Yesterday’s live Zoom event was my kind of friends-giving; a gathering of wise hearts nourishing each other by sharing ways to stay well. Thanks to all who joined and contributed to a lively discussion with a very special thanks to Michelle for her invitation to co-host this event.

Here’s a summary of what we discovered about staying Mentally, Physically, Emotionally and Spiritually well this holiday season:


While main stream society might dictate that no Thanksgiving is complete without a partner, family and turkey, it’s helpful to pause and redefine what next Thursday means to you.  Maybe your partner is a turkey or you’re a vegetarian venturing into the brave new world of decolonizing the holidays. Maybe the day is a reminder of fresh wounds and your tender heart needs permission to go its own way. Maybe you’re over the moon about a new gravy boat and can’t wait to sail away down a river of mashed potatoes and stuffing! Whatever the case may be, consider redefining what the holiday means to you while accepting what it may mean for others.


Speaking of carbs, the holidays can present some overwhelming choices when it comes to food, time and energy. Now may be a good time to give your body some extra TLC. For some of us this means loving and accepting ourselves as we are and just saying no to diets and negative self-talk about what’s on our plate. For others, it means creating a food plan and letting grandma know you still love her even though you brought your own Gratitude Salad (recipe below). Consider ways you plan to honor your body.


Feelings are the side dish everyone brings to the table which is why we need an equally heaping helping of boundaries! Boundaries was the hottest topic of our discussion and brought with it a cornucopia of circumstances, challenges, resources and opportunities for understanding what it means to set limits with ourselves and those we love. We learned it’s possible to say what you mean without being mean. Yes, I’d love to join you for a meal but no I won’t be hosting the event, making all the food, ordering the fancy cable package so Uncle Joey can watch football and hand-washing all the dishes because the dishwasher is too loud and it might wake all the gluten-free babies. But I know this great restaurant!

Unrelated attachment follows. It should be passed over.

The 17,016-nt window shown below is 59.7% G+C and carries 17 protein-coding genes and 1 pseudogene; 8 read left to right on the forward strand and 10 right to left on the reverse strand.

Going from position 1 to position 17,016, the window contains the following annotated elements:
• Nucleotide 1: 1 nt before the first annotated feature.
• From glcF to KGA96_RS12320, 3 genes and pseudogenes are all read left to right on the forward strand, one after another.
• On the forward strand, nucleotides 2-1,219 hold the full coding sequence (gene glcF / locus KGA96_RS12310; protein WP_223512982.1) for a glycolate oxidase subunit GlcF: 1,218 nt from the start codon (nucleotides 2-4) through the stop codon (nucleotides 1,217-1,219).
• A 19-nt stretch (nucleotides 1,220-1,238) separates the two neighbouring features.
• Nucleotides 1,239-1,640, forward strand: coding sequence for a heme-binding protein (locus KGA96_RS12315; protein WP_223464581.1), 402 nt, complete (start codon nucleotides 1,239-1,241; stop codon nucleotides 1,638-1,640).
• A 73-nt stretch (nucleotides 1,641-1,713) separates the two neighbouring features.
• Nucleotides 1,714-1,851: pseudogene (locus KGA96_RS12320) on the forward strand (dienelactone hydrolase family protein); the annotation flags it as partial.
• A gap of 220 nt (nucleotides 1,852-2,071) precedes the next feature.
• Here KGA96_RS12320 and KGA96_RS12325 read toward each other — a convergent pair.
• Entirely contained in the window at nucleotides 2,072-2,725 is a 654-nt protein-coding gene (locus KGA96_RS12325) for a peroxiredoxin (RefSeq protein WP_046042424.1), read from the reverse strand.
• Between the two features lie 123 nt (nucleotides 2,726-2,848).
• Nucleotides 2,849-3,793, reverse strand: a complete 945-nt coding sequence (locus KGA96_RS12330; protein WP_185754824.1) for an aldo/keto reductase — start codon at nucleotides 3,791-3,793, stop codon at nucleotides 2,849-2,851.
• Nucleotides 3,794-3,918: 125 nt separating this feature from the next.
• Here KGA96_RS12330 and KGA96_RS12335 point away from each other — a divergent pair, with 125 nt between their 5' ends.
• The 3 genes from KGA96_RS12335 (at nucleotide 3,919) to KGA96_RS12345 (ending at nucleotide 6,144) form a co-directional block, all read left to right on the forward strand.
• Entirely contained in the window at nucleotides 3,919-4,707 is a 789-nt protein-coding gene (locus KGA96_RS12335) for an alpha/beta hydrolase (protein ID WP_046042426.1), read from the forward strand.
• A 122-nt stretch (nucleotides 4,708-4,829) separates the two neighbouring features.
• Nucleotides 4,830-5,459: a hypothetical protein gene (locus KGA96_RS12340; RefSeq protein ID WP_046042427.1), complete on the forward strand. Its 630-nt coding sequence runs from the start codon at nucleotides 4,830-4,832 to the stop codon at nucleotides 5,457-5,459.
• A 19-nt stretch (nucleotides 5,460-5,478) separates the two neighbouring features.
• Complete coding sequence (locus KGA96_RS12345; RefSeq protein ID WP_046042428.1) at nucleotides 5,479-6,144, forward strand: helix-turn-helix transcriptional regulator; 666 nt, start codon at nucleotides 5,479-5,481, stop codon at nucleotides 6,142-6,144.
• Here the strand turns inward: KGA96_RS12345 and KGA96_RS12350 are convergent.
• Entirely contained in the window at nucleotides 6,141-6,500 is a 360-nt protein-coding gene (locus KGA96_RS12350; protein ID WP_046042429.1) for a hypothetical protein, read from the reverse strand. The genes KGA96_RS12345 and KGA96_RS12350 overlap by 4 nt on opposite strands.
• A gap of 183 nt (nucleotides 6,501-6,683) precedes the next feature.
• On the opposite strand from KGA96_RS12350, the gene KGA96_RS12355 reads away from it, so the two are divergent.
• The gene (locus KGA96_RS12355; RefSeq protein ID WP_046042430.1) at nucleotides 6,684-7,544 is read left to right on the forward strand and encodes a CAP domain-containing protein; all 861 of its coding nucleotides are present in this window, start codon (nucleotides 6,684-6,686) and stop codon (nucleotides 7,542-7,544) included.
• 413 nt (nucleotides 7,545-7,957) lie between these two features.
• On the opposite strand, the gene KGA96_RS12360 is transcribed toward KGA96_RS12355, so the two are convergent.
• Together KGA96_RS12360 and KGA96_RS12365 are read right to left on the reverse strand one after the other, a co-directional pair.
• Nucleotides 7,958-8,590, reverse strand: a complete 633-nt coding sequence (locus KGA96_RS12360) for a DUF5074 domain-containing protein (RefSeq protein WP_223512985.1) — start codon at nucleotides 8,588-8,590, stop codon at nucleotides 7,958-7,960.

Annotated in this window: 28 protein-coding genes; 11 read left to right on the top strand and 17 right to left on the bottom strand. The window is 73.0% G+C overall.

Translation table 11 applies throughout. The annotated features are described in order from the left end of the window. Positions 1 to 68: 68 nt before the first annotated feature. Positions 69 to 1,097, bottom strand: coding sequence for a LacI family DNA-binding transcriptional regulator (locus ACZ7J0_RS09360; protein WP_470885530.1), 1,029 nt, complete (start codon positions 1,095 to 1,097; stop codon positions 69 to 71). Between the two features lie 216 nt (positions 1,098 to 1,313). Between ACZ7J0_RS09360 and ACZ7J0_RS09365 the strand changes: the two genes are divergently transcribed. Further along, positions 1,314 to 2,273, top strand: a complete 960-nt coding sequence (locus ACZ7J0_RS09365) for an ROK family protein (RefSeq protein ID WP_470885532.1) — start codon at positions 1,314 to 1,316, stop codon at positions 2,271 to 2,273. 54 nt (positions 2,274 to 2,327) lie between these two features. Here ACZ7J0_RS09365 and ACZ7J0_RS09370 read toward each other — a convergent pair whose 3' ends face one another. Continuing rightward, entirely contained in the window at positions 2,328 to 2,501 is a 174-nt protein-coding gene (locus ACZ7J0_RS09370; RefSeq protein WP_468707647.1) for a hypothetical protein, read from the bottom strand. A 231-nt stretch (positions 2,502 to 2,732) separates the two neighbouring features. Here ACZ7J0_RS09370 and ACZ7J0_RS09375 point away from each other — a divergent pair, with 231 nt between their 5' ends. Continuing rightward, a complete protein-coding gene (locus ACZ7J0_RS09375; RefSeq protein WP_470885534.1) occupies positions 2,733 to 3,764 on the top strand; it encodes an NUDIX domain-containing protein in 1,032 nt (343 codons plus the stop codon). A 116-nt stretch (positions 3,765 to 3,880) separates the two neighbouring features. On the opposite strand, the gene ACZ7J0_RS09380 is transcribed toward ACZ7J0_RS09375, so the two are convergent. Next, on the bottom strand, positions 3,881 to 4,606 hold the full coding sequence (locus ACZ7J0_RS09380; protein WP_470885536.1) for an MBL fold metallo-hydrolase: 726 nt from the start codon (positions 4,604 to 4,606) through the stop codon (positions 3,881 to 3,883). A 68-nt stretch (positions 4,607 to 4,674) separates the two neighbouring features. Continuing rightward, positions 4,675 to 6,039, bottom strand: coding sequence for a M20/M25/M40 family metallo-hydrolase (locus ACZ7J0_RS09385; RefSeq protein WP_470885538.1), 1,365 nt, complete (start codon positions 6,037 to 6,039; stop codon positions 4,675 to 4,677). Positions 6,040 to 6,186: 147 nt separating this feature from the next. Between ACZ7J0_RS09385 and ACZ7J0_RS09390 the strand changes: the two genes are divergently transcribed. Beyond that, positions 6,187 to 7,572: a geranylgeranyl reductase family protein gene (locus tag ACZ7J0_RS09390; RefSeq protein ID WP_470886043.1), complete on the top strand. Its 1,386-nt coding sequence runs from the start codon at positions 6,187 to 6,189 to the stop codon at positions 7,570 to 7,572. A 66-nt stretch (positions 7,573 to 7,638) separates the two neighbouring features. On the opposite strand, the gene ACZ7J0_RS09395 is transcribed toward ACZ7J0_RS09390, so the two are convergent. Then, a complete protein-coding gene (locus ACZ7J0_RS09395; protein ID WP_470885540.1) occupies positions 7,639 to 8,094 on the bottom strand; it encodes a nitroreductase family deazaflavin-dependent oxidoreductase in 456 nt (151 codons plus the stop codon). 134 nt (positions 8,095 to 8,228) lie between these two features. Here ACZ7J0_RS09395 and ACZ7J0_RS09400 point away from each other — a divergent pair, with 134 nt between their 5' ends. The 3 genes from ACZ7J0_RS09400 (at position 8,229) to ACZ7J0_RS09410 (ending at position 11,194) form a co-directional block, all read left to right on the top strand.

If you’re just discovering the wonderful world of boundaries and are looking for some helpful resources, Michelle and I agree the best place to begin is checking out the work of Melody Beattie.


Considering we’re spiritual beings attempting to have a human experience, you may find it helpful to create a daily centering practice so as not to be swept away by the tornado that is Black Friday. Try having grace for yourself and others by listening extra carefully to your heart and not agreeing to do things out of fear, resentment or a sense of obligation. Consider beginning each day with a word, verse, poem or song lyric that helps put and keep your heart pointed in the right direction.

If words aren’t your thing, consider volunteering or bringing a plate of warm cookies to a neighbor. I like chocolate chip cookies with walnuts and vanilla soy milk, in case you were wondering.

Bonus Food for Thought

Main stream media bombards us with messages about what’s normal, acceptable, right or good. Those messages can be especially hurtful if we’re going through loss, illness, struggling financially or simply have an alternative set of values. For many of us, just getting out of bed each day is a triumph. Remember to love yourself and embrace your truth.

So grateful for this event and each of you. Michelle and I will be co-hosting another live Zoom on December 21st. We’ll be discussing wellness for those facing Transitions during the holidays. If there are any particular transitions or changes you’d like us to consider addressing please share your ideas in the comments.

Until then, take good care of you.


Gratitude Salad

As part of my eating disorder recovery I created this salad years ago so I could enjoy some of my favorite foods responsibly instead of staring at the buffet like a ravenous zombie until giving into something terrible, like an entire basket of Pillsbury biscuits and a stick of butter. My nutritionist gave this salad two thumbs up. If you make it, let me know what you think.




Pumpkin Seeds

Homemade Cranberry Sauce

Gorgonzola Cheese

Mashed Turnips and Carrots (One of my great grandmother’s staple side dishes and my very favorite food memory. I make it whenever I’m homesick. Instant cure.): Chopped Baby Carrots, peeled and chopped turnip, boil until fork tender, drain, butter, salt, mash, yum!

Top with balsamic vinegar and your favorite protein. Here I went with pan seared tofu which my brother would rather microwave and use as a hockey puck. Whatever brines your butterball!







5 thoughts on “Friends-Giving

  1. It sounds like a very productive, and nourishing event 🙂 The salad does too. Holidays, holidays. I try to avoid them. I quite doing the whole thanksgiving years ago. Being brought up that it was the only really fun time we all got to share, I expected it to be that way in my adult life. Which was not the case. So, I ended up being the one who worked that day so every body else could go have that time with family, then would retun home to be alone. I always wanted my son to be with his dad because their family would be together, and I wanted him to have those memories that I cherished as a child. Me and hubby will cook anything but the traditional. Thursday is our pizza night, always has been. So, we just started keeping it that way, even on thanksgiving. When people would ask what we were doing. We’d tell them, and kid you not they felt sorry for us. People would even prepare us whole dinners they felt so bad for us hahaha We were grateful, and thankful for the food but we always giggled that people had such reactions to our “Thanksgiving tradition”

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